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The expedition to Tiree to catch a lobster by the age-old means of finding one under a rock at low tide is carried on in this week’s piece.
These special crevices known in Gaelic as “faicheanan” were the subject of last week’s article and on that theme I continue.
I can assure readers that the excitement on the morning of our search was great and heavily disproportionate to the potential prize of our hunt. It was not the monetary value or even the culinary expectation of our quarry that was the cause of the excitement, but the magical feeling that we might find a lobster by means that although once common, is now almost unheard of.
The effect given by the sight of a lobster coming up in a creel is hard to surpass but the thought of catching one straight from its rocky hidey-hole is for some reason even more thrilling.
Being the son of a lobster fisherman and having fished during every summer holiday all through my school years and later, either as part–time or full-time work till I was 24 years old, I have always had a mild obsession with lobsters. Since my early teenage years, I have had recurring dreams about lobsters, seeing them or catching them in different ways and usually in large quantities.
In these dreams I have pulled creels up from the pier at The Harbour, Caolas, with two and three 7lb clonkers in each, I have walked forth on a completely dried-out Skipinnis Bay – dried out far beyond any possible low spring tide – with lobsters thick among the exposed kelp and in a recent dream which visited me just a few weeks ago, I picked up a good-sized male lobster with a heavily barnacled shell as it moved over sand beside a rock at the eastern end of Gott Bay. In this dream I was walking ankle deep in a place that in reality even at low water would be two fathoms below the surface.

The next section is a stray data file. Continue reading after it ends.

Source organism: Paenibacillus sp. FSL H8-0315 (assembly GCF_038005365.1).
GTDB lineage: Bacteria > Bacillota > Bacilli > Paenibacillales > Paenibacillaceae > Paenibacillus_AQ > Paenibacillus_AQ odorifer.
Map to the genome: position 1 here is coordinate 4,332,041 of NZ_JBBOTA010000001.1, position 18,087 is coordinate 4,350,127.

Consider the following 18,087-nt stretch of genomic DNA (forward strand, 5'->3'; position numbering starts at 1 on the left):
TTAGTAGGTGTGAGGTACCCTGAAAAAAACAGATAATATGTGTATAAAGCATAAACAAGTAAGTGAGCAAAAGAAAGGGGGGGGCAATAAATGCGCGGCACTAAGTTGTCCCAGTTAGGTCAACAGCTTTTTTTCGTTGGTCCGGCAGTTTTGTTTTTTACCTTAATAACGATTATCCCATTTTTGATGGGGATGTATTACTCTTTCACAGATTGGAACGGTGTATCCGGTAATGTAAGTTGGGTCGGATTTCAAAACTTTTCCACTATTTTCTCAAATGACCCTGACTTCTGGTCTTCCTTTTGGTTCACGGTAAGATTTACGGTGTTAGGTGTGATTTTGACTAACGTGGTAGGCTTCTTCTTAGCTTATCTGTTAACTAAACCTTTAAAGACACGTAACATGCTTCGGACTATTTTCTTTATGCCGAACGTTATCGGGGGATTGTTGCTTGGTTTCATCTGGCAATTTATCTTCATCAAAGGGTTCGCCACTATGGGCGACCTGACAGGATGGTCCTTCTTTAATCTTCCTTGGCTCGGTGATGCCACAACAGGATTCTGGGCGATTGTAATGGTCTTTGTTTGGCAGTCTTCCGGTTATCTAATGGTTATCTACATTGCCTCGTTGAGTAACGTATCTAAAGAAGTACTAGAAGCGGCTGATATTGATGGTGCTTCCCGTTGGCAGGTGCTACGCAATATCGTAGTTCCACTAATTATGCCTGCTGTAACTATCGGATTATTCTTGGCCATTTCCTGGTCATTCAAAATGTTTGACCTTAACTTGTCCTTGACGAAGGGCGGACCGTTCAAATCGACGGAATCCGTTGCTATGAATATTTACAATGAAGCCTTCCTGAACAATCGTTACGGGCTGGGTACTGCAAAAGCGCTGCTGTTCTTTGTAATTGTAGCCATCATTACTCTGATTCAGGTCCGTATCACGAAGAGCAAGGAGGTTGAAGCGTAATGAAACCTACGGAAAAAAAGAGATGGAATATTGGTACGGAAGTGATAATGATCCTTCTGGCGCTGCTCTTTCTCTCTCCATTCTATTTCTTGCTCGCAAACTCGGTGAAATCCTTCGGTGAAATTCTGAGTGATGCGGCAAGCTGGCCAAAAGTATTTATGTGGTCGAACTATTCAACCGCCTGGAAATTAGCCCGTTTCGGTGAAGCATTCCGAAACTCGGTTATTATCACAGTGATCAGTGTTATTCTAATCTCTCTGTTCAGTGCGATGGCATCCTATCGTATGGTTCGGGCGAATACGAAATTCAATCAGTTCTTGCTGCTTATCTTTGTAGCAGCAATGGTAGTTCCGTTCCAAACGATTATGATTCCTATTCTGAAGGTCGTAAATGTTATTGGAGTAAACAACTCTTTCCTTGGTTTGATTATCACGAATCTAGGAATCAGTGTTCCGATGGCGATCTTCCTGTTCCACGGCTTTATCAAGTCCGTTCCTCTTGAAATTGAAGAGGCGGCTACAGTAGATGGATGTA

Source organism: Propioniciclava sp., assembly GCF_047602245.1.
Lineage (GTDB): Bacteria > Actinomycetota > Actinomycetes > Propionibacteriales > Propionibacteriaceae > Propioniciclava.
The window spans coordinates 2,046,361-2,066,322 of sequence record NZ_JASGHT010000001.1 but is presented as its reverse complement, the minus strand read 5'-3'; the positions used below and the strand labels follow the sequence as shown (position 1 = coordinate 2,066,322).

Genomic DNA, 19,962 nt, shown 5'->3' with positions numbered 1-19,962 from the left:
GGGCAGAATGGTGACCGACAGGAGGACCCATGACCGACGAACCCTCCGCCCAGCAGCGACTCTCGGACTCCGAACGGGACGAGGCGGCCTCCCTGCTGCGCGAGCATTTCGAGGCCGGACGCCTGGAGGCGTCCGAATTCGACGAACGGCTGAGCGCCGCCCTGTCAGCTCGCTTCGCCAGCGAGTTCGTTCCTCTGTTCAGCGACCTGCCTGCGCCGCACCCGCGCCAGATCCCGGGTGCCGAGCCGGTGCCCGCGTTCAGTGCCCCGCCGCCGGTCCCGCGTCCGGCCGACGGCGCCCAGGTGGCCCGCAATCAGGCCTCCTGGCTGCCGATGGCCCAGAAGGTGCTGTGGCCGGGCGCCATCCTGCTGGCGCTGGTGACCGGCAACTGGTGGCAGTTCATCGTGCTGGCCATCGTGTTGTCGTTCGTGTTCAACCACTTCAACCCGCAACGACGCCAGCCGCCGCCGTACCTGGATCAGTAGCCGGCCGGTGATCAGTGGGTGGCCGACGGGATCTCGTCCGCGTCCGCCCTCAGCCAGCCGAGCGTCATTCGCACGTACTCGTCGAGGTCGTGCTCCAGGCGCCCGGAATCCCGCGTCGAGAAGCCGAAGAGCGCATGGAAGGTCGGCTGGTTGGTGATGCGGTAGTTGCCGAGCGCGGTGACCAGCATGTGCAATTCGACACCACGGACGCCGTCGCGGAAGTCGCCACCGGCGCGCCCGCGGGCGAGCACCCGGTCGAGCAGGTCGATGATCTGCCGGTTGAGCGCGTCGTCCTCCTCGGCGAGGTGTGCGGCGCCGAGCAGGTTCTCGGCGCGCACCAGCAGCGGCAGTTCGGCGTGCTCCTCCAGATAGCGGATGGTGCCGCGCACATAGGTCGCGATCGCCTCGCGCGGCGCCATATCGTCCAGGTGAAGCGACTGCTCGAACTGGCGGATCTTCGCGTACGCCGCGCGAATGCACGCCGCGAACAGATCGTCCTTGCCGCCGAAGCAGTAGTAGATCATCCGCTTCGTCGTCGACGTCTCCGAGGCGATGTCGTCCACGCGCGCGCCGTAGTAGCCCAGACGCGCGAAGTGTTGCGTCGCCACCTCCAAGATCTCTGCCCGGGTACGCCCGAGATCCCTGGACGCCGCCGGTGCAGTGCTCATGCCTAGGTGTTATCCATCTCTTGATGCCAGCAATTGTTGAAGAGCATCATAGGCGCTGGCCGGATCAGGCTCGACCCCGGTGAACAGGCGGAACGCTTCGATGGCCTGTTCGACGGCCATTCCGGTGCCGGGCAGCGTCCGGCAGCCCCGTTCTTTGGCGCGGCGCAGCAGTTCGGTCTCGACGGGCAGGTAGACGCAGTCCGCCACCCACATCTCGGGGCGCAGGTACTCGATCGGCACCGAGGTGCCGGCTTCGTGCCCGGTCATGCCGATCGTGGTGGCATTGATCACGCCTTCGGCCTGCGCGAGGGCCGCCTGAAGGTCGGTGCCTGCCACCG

My father was told a story about an elderly lady from the east end of Tiree whose knowledge and skills relating to the faicheanan were so great that she used to send boxes of lobsters away to Billingsgate market.
The story goes that although very secretive about her locations, she was rightfully proud of her knowledge.
Accordingly, when a young man she knew well was due to emigrate to New Zealand, immediately before he left the island, she took him in the early morning twilight and showed him every single faiche that she knew. The knowledge was passed on but to one who could not use it and therefore was no threat to her own lobster hunting.
With dreams and stories filling my mind and anticipation running high, we set off for the shore. As the location of each individual faiche was found and tried at different parts of the island, our chances of striking blue gold were lessening. As the tide began to rise, our hopes continued to fall till at last we had to accept defeat for the day.
The lobsters of that day remained in dreams and stories, but what a thoroughly enjoyable afternoon we had among the rocks, memories and ghosts of the past.